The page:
Published: 7th February 2017
Begbies Traynor has become the latest associate member to join the Association of Short Term Lenders (ASTL).
Begbies Traynor, a leading corporate rescue and recovery firm, was founded in 1989 and now has 44 offices across the UK. Begbies Traynor delivers solutions for businesses, financial institutions and professional advisers in the areas of corporate recovery, insolvency, restructuring and turnaround, corporate finance, investigations, security risk and forensic accounting. Its clients include commercial organisations of all sizes that may be facing day-to-date or long-term financial challenges.
The majority of Begbies Traynor’s involvement with the ASTL members will be through a specialist property division which provides advice and assistance to first charge lenders when their client suffers financial distress. Paul Stanley, regional managing partner at Begbies Traynor Manchester heads up the division.
Paul Stanley says, “Similarly to the ASTL, we are specialists in what we do. Our own values mirror the association’s ethos of integrity, honesty and transparency and, for us, reputation is absolutely key. This is one of the reasons why we wanted to become an associate member of the ASTL. We look forward to helping influence the reputation of the industry by working with the association to further improve the standards in the market.”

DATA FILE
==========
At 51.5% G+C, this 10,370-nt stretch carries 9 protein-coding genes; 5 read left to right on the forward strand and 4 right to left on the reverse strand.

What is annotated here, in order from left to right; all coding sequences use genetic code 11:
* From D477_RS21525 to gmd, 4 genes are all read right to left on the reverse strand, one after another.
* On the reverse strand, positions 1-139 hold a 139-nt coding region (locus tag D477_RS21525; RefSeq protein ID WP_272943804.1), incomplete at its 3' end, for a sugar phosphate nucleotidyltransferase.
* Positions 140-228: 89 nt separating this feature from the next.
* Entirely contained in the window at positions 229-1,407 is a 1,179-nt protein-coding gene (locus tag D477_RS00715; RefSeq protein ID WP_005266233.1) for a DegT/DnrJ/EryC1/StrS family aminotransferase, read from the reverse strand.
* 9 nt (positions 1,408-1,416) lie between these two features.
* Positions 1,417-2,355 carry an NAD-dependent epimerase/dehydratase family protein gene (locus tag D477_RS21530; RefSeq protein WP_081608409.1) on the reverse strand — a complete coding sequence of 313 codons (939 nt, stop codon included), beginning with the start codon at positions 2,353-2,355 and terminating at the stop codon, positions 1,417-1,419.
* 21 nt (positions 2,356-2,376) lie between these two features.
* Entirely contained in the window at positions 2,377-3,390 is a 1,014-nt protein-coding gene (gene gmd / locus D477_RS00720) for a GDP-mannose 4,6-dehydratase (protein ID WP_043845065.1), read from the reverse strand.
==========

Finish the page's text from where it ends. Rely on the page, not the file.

Benson Hersch, CEO of the ASTL, says, “The ASTL’s membership has continued to grow steadily, highlighting how more and more lenders and service providers recognise the value of the association. Like other associate and lender members, Begbies Traynor has recognised the high standards set by the association and we are delighted that they have chosen to join us.
“Due to Begbies Traynor’s practical approach, vast experience and deep industry knowledge, I am confident that it will prove to be a real asset to ASTL members.”
Paul qualified as a chartered accountant in 1987 with Arthur Andersen an international accounting practice. He worked on audits, management consultancy and buy out due diligence before specialising in insolvency and investigations. In 1990 he was granted an insolvency licence by ICAEW.
He worked on the Robert Maxwell private company administrations in the Middle East in the early nineties and developed strong banking relationships. In 1993 he joined up again with ex-Andersen's colleague Ric Traynor as Ric's first partner in the firm which later changed its name to Begbies Traynor. Paul acts as managing partner in the Manchester office and sits on both the firm's management and technical committees. He has a reputation as a straight-talking, honest advisor who is both technically strong and commercial.